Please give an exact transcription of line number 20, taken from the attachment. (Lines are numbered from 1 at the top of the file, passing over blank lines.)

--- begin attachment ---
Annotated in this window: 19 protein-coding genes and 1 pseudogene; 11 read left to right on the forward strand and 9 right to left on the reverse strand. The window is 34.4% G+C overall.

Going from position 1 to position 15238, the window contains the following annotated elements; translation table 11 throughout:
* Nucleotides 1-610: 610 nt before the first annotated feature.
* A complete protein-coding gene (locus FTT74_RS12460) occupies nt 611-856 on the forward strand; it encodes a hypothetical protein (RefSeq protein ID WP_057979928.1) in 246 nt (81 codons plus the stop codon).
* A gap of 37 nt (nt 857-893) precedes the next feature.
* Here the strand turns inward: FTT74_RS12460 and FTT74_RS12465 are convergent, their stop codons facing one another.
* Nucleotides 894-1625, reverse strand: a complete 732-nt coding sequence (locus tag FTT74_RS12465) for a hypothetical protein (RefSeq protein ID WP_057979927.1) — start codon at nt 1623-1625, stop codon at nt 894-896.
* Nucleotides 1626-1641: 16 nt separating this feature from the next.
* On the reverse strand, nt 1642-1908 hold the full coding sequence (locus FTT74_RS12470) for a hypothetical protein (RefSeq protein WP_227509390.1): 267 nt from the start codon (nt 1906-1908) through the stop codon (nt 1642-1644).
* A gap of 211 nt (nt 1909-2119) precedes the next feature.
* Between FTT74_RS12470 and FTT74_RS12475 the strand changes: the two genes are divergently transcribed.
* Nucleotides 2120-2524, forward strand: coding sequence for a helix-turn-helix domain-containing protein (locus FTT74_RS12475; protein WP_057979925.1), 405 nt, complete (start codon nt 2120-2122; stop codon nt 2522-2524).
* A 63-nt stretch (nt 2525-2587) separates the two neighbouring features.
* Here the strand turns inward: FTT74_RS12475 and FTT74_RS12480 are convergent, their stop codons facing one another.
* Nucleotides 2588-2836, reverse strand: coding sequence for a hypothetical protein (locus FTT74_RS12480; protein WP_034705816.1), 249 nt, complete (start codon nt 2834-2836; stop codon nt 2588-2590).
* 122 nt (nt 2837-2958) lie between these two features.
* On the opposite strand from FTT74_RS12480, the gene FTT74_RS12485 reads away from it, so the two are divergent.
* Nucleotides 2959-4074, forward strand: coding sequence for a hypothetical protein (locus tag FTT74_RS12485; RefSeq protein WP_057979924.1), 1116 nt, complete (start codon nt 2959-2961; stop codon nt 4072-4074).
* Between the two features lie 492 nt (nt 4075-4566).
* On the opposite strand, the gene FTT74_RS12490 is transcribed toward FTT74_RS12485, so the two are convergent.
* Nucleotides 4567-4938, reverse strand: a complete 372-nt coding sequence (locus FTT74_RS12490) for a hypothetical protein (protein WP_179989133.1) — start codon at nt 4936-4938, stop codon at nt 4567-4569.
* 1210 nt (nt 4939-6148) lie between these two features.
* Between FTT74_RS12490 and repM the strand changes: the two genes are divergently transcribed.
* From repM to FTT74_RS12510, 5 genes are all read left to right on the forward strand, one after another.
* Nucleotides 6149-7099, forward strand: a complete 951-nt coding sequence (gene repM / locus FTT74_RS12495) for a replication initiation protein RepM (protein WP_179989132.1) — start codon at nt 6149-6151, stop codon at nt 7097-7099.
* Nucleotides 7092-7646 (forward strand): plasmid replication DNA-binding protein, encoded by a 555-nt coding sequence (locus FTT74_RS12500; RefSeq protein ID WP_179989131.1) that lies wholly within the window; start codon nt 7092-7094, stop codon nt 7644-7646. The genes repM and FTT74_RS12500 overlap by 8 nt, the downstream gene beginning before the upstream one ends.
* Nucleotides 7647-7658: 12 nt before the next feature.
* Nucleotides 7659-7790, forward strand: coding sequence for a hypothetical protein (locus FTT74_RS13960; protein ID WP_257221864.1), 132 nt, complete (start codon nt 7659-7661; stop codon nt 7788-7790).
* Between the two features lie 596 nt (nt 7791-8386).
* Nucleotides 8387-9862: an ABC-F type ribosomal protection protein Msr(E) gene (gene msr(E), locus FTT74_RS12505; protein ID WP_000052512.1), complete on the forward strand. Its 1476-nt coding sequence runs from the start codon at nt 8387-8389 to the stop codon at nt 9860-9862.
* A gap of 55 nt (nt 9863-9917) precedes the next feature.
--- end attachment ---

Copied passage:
* On the opposite strand, the gene FTT74_RS12490 is transcribed toward FTT74_RS12485, so the two are convergent.